Daily Market Brief 1 May 2018

Political Concerns add to Sterling woes

May 1st: Highlights

  • May facing difficult week
  • Dollar continues to climb
  • Euro likely to test 1.2000

Pound to test years lows?

It is a fact of political life in the UK that ministers “fall on their swords” and leave the Cabinet over a wide variety of issues so it isn’t the fact of yesterday’s resignation by Home Secretary Amber Rudd that raise concerns it is the continued instability around Theresa May, the Prime Minister and her seeming inability to create sufficient support to produce cogent proposals for the UK’s relationship with Brussels post-Brexit.

Mrs May faces a stormy week as the EU Brexit Chief Negotiator visited Dublin yesterday to throw the weight of the whole bloc behind Ireland’s proposals for an open border with the North.

No matter how much May agrees with an open border the fact that the only way that can happen id for Northern Ireland to effectively remain within the Customs Union and that is totally out of the question as far as the Democratic Unionists are concerned. The fact that the Northern Irish MP’s are propping up May’s Government makes the situation almost untenable.

Following recent poor economic data and the collapse of expectation for a rate hike, it was always going to be Brexit that drove the pound to new lows. It reached 1.3712 yesterday, rallying a little to close at 1.3760, but has resumed the fall overnight. There is very little support for Sterling now and further dollar strength could see it test 1.3458, the year’s low.

Considering your next transfer? Log in to compare live quotes today.

Dollar rally picking up steam

Following Friday’s entirely healthy correction to its recent rally, the dollar restarted its rally yesterday with the dollar index reaching 91.92. The positives for the greenback continue to mount with expectation growing that tomorrow’s press conference by Fed Chairman Jerome Powell may be more hawkish that he has been previously. While there is no question of a rate hike at tomorrow’s meeting, hope of a hike at the next meeting, in June, are gaining traction.

While inflation continues to be the missing part of the economic jigsaw in the U.S. there is a growing feeling that wages growth, an important indicator of future inflation, will top 3% in the week’s employment report which will be released on Friday.

The dollar rose by 2% in April its largest monthly gain in two years as sentiment has turned through 180 degrees following a change in global risk sentiment. The U.S. led action in Syria, the talks between North and South Korea and the arrival of a high-level team from Washington in Beijing for trade talks has provided a positive backdrop. The Q1 GDP data was a little weaker than had been expected but that has been overshadowed by the markets general feeling of positivity.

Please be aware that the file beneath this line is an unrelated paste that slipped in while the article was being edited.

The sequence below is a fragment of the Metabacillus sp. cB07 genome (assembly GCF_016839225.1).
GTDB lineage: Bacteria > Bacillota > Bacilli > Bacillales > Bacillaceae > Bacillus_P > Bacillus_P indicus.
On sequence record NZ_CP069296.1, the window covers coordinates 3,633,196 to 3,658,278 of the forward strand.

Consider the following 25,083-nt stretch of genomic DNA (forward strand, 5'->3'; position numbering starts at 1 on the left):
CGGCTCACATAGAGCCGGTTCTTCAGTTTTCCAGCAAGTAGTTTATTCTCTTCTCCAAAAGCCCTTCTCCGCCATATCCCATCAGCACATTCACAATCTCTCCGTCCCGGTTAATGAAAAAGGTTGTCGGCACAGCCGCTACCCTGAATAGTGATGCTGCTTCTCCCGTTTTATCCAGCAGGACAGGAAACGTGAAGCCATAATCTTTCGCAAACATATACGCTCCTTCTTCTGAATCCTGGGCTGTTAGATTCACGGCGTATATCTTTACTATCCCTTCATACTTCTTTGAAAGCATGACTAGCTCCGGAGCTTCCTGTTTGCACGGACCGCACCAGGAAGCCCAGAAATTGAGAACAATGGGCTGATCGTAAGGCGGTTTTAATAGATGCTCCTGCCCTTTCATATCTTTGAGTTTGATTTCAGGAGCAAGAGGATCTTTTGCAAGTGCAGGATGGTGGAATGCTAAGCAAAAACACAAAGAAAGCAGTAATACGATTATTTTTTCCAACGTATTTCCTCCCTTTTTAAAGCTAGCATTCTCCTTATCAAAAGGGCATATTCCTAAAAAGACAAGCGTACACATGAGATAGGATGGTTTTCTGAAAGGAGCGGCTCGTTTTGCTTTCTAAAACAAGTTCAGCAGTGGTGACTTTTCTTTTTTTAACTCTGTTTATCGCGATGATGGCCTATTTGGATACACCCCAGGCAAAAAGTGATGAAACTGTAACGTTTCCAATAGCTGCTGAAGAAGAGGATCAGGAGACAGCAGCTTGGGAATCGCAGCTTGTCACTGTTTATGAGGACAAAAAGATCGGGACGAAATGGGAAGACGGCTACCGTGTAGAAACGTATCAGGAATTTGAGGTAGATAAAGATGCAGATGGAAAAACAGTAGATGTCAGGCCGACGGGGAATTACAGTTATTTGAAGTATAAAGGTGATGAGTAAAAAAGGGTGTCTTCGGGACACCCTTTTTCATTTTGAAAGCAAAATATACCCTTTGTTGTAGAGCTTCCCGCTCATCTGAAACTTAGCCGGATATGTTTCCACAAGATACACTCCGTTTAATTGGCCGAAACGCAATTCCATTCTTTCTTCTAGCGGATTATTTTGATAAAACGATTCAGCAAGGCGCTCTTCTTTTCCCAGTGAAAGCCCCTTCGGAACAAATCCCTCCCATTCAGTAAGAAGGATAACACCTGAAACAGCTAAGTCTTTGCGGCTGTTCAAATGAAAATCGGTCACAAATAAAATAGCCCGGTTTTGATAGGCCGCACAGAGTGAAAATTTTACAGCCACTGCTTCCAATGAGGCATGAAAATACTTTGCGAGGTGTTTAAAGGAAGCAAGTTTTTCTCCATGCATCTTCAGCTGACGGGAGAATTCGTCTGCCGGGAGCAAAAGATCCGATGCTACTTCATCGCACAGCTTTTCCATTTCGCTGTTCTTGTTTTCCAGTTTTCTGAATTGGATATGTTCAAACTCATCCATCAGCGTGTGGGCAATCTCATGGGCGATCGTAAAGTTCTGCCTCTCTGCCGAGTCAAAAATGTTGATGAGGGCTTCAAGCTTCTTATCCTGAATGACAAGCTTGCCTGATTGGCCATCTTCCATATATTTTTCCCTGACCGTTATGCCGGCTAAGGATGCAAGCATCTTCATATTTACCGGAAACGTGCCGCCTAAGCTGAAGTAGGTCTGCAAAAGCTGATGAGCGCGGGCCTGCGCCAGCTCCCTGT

Euro threatening 1.2000 level

There has been no new reason that the single currency has fallen through a series of supports over the past few weeks other than a reaction to a dollar which has suddenly gained support from several different quarters.

The benign neglect for the currency being shown by the ECB is obvious and seen by traders as a green light to continue to sell. The 1.2000 level versus the dollar has no significance other than psychologically but it is expected to provide a certain amount of support ahead of the U.S. rate decision tomorrow. With a lot of Europe on holiday today for May Day celebrations it is likely be a slow day with the dollar continuing to dominate.

Since ECB President Mario Draghi has made it abundantly clear that there is no chance of a change in either monetary policy or the current level of accommodation from the Asset Purchase Scheme, the single currency will remain in a reactive mode with no direct drivers to influence its level.

Tomorrow’s GDP data for the entire region will probably be an encouraging 2.5% year on year but inflation data due on Thursday although probably reaching back above 1% will do nothing for those calling for a pre-emptive hike.

Have a great day!

About Alan Hill

Alan has been involved in the FX market for more than 25 years and brings a wealth of experience to his content. His knowledge has been gained while trading through some of the most volatile periods of recent history. His commentary relies on an understanding of past events and how they will affect future market performance.”